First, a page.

Less post-ERCP pancreatitis with lactated Ringer's plus rectal indomethacin

Reuters Health Information: Less post-ERCP pancreatitis with lactated Ringer's plus rectal indomethacin

Less post-ERCP pancreatitis with lactated Ringer's plus rectal indomethacin

Last Updated: 2016-11-30

By Reuters Staff

NEW YORK (Reuters Health) - Infusion of lactated Ringer's solution along with rectal administration of indomethacin was associated with lower rates of post-ERCP pancreatitis (PEP) in a randomized, placebo-controlled trial.

Pancreatitis follows ERCP in as many as 10% of low-risk individuals and up to 30% of high-risk individuals, resulting in significant morbidity and medical costs. Various pharmacological agents have been studied for prophylaxis, with mixed results.

Dr. Shaffer R. S. Mok and colleagues from Cooper Medical School of Rowan University, Mount Laurel, New Jersey evaluated the use of rectal indomethacin with lactated Ringer's (LR) infusion, compared with placebo, to prevent PEP in their randomized trial of 192 patients undergoing ERCP who were deemed at high risk for it.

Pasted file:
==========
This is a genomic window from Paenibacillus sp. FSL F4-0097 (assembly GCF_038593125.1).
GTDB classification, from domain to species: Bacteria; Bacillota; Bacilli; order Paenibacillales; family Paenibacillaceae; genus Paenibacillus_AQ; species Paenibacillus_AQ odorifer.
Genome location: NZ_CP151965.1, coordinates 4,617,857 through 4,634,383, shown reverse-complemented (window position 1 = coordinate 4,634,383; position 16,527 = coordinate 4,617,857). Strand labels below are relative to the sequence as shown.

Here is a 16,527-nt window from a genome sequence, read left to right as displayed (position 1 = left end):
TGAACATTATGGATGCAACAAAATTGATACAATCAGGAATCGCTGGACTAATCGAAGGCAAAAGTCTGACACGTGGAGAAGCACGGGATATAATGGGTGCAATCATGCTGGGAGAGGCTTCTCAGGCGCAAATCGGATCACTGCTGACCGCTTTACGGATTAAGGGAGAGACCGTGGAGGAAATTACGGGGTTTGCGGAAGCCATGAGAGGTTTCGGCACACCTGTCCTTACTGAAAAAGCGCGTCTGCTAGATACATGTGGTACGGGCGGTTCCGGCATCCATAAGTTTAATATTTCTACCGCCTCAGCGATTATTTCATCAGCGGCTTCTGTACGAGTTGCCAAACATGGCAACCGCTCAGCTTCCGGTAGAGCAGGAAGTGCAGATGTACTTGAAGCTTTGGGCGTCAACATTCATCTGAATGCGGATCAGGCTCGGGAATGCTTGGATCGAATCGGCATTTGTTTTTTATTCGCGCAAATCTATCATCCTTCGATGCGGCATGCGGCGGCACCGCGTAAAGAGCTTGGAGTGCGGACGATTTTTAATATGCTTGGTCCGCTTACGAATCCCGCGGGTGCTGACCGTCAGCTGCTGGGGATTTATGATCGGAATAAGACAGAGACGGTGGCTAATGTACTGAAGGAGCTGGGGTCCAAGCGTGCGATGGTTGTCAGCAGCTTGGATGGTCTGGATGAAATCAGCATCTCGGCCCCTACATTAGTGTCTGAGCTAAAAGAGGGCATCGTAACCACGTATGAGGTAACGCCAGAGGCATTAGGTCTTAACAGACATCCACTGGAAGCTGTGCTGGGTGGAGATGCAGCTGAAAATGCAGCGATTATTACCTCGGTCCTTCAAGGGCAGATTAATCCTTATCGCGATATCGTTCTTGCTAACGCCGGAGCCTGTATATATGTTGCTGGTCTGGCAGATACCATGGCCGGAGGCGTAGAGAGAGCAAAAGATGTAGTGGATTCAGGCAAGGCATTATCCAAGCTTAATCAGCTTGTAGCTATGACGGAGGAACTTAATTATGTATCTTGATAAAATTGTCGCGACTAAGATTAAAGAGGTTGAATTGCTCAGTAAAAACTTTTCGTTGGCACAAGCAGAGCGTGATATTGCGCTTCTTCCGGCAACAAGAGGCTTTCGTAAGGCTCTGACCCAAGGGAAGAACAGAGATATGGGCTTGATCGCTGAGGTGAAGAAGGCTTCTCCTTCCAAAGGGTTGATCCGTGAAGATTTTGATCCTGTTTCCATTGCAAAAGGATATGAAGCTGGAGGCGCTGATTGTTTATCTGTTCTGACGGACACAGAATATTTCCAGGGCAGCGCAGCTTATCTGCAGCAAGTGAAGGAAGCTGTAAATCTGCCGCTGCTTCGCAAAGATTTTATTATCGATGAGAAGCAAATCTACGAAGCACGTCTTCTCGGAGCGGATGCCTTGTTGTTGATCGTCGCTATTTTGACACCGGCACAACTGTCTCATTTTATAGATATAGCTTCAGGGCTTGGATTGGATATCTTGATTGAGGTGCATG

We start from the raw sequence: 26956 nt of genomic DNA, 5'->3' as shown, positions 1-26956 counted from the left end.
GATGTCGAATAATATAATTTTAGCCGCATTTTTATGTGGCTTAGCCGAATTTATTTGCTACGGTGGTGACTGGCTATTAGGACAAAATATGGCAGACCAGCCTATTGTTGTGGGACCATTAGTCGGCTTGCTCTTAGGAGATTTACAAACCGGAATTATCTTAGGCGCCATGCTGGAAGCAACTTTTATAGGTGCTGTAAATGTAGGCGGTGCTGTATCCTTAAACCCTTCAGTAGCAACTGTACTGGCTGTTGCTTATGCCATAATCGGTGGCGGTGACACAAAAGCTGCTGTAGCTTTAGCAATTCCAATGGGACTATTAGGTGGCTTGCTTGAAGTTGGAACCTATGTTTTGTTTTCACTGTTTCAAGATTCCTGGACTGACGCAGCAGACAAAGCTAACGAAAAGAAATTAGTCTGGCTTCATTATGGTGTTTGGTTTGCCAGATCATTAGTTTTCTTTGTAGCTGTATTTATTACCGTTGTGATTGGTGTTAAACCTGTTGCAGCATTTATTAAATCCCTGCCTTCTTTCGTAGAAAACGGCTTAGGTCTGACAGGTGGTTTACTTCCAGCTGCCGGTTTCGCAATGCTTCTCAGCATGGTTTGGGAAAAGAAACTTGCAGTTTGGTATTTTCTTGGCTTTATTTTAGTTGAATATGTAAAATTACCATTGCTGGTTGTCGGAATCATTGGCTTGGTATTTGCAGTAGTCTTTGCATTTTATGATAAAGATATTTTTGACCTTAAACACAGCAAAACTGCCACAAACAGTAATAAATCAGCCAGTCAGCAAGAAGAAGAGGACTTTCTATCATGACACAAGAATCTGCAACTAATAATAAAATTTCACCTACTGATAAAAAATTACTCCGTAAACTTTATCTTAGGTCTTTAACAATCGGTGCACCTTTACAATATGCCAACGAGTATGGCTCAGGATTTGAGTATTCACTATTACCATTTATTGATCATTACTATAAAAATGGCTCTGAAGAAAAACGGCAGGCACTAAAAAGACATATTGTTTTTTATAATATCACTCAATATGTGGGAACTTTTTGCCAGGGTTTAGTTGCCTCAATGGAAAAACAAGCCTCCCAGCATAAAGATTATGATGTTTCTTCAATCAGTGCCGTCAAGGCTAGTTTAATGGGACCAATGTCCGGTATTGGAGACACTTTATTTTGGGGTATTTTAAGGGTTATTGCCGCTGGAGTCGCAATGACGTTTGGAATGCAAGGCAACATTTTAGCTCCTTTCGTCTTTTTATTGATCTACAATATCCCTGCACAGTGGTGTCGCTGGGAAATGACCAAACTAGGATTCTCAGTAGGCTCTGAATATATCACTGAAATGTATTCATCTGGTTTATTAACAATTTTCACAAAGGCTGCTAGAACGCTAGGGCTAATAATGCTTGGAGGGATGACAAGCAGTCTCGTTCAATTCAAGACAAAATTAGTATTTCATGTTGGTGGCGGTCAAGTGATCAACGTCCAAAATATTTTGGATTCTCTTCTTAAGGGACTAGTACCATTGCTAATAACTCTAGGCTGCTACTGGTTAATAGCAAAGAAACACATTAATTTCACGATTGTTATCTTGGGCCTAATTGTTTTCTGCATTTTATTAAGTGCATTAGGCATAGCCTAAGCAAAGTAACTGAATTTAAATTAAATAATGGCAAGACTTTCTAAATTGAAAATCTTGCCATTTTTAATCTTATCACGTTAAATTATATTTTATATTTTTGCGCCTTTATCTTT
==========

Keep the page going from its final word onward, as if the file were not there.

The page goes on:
The incidence of PEP was 6% with LR plus indomethacin, 13% with normal saline plus indomethacin, 19% with LR plus placebo, and 21% with normal saline plus placebo, the authors reported online November 2nd in Gastrointestinal Endoscopy.

Treatment with LR plus indomethacin was associated with an absolute risk reduction of 14.6% (compared with normal saline and placebo) and a number needed to treat of 6.9 patients to avoid one episode of PEP.

Readmission rates were significantly lower with LR plus indomethacin (2%) than with normal saline plus placebo (13%).

Adverse events were uncommon and included one case of severe acute pancreatitis in the normal saline plus indomethacin group, one case of pancreatitis leading to pseudocyst in the LR plus indomethacin group, and one case of acute renal failure in each study group.

"This randomized, double-blinded, placebo controlled trial suggests that LR infusion plus rectal indomethacin can reduce the incidence of post-ERCP pancreatitis and post-procedure readmission compared with normal saline plus placebo in high-risk patients," the researchers conclude.

Dr. Mok did not respond to a request for comments.

SOURCE: http://bit.ly/2g7vQYk

Gastrointestinal Endoscopy 2016.

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